Cable theft rampant in Durban CBD

2014-08-29 00:00

BRAZEN cable thieves have ripped out kilometres of major Telkom lines from Umhlanga and Durban’s CBD.

Yesterday, one gang member was arrested at Durban Station by Metro police, after being caught stripping a massive bundle of copper line with a street value of R320 000. Three accomplices escaped after helping to dig the 527 metres of paper-lined junction cables from their trench parallel to train tracks. Two other cable thieves were arrested near the same station last week.

Meanwhile, one Telkom investigator — who asked not to be named — said up to 10 kilometres of lead-encased copper cable had been removed alongside the M4 highway between, Umhlanga and Ballito.

The gang was spotted by road construction workers yesterday, but escaped as police descended.

But while Telkom has suffered, eThekwini Electricity scored a victory this week with an anti-theft operation in Durban North that stopped a blitz on power cables.

The Telkom investigator said the massive M4 theft was uncovered during an investigation into illegal animal snares near Umhlanga.

“They had dug it out every two to three metres for miles — the holes looked like little graves next to the highway all the way to Ballito,” she said. “They were basically mining the copper — unbelievable.”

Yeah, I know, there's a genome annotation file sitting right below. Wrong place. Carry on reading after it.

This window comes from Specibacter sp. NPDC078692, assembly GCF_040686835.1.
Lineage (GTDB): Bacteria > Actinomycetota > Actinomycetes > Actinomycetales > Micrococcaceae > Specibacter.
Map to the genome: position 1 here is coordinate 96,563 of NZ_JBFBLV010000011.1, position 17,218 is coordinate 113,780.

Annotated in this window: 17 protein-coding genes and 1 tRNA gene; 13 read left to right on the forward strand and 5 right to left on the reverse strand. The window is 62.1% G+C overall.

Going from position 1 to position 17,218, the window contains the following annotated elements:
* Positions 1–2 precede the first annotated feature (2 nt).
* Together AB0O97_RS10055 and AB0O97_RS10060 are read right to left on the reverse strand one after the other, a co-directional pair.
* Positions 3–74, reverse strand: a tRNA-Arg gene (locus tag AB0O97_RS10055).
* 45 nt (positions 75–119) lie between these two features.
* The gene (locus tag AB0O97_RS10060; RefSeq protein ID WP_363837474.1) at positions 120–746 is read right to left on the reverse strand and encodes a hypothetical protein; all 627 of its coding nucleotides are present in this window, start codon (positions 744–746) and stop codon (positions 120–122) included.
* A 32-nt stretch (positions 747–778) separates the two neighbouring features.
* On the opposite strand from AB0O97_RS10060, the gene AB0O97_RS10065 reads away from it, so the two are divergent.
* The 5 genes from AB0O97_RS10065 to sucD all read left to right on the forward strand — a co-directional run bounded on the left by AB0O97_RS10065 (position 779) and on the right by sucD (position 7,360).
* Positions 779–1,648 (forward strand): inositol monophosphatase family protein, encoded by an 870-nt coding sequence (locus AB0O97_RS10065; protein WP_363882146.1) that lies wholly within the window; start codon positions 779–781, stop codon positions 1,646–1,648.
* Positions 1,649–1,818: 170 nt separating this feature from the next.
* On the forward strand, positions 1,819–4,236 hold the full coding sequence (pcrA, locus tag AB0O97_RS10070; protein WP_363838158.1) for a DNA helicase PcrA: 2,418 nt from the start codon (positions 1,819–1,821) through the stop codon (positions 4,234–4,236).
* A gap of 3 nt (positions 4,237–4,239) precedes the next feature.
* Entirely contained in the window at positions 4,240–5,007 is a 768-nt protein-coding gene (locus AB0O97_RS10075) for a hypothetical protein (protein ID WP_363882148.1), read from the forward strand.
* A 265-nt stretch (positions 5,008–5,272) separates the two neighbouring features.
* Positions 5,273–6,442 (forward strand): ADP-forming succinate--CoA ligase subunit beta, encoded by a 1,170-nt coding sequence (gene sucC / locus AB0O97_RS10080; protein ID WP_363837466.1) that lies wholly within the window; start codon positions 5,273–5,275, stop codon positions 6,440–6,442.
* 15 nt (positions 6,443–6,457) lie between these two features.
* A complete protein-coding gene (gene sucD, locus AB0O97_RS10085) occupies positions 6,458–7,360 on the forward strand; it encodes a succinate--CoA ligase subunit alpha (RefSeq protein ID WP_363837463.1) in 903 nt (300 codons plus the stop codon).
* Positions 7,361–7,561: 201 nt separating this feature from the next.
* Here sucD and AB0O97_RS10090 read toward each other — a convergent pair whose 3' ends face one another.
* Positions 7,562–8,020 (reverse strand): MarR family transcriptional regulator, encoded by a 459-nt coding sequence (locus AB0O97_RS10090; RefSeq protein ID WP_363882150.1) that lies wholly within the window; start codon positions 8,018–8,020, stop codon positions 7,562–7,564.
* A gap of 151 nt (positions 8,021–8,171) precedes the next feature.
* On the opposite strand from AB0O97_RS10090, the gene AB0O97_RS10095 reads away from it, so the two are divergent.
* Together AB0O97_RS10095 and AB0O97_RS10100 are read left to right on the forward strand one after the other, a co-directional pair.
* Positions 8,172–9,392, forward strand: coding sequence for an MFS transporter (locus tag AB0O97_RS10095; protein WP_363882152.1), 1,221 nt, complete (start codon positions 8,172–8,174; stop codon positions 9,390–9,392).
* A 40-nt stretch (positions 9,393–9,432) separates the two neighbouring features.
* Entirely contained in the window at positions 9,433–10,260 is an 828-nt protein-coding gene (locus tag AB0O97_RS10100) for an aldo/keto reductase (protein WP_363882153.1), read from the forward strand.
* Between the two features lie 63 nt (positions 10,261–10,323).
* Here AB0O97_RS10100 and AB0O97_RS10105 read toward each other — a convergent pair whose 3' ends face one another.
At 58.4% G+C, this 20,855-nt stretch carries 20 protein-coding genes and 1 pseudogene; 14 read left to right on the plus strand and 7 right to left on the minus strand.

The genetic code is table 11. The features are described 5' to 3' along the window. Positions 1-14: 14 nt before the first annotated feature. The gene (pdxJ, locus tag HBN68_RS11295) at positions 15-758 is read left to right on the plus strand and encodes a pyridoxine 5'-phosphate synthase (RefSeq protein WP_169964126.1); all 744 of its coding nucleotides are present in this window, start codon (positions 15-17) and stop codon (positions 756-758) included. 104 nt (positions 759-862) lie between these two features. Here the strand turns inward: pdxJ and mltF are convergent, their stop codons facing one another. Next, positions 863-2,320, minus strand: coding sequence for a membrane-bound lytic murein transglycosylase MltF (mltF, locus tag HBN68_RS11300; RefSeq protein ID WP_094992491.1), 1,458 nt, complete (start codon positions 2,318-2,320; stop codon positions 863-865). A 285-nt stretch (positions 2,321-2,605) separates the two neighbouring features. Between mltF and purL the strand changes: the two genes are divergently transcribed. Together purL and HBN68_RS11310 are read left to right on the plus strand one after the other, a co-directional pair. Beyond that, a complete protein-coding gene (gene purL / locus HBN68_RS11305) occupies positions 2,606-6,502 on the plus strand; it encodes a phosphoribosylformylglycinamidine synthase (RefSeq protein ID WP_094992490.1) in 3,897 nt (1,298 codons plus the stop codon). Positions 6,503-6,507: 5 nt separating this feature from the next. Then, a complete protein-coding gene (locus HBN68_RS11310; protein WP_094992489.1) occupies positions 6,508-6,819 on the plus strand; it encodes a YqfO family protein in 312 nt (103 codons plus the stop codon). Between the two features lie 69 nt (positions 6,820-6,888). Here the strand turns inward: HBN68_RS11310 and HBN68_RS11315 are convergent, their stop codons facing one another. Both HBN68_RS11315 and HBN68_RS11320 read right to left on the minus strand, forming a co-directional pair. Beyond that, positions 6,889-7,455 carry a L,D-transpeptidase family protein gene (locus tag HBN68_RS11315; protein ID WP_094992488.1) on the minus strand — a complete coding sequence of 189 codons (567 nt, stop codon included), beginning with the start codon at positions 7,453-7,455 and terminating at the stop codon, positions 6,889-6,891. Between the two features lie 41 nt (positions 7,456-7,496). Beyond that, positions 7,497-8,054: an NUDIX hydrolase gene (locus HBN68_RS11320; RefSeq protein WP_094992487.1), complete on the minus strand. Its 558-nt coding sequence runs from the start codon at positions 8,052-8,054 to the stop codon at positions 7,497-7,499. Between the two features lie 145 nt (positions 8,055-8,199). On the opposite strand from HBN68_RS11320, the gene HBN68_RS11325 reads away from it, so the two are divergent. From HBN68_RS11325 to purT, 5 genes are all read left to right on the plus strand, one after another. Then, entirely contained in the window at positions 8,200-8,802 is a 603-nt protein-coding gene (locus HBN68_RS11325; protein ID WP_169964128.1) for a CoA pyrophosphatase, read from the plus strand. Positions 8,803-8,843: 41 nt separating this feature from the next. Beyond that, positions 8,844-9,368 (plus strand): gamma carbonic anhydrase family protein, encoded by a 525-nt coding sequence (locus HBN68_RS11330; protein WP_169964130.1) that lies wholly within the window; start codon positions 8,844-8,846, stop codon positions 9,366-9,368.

The investigator said she had found the gang stripping the thick, lead-encased copper lines in nearby bush, but they had fled by the time Metro police dog unit arrived.

She said a rapid response from Telkom technicians had prevented major disruptions to communications and Internet services in Umhlanga. However, some fibre optic lines were also damaged by the thieves, which disrupted services to an unknown number of businesses and residents in the area.

Although the parastatal’s losses to cable thieves jumped from R164 million in 2010 to R247 million last year, incidents in KZN have dropped from 228 per month in 2011 to about 50 this year, according to risk manager Marius van der Westhuizen. However, he said gangs were focusing on heavier underground junction lines, which have to be hauled to the surface — usually using block-and-tackle systems.

Neil Powell, of the Durban North Community Police Forum, said a two-month blitz on the area’s power cables had abruptly stopped recently.

An SAPS “vagrant clearance operation” and an eThekwini Electricity strategy to mount cables high on poles had made the difference.

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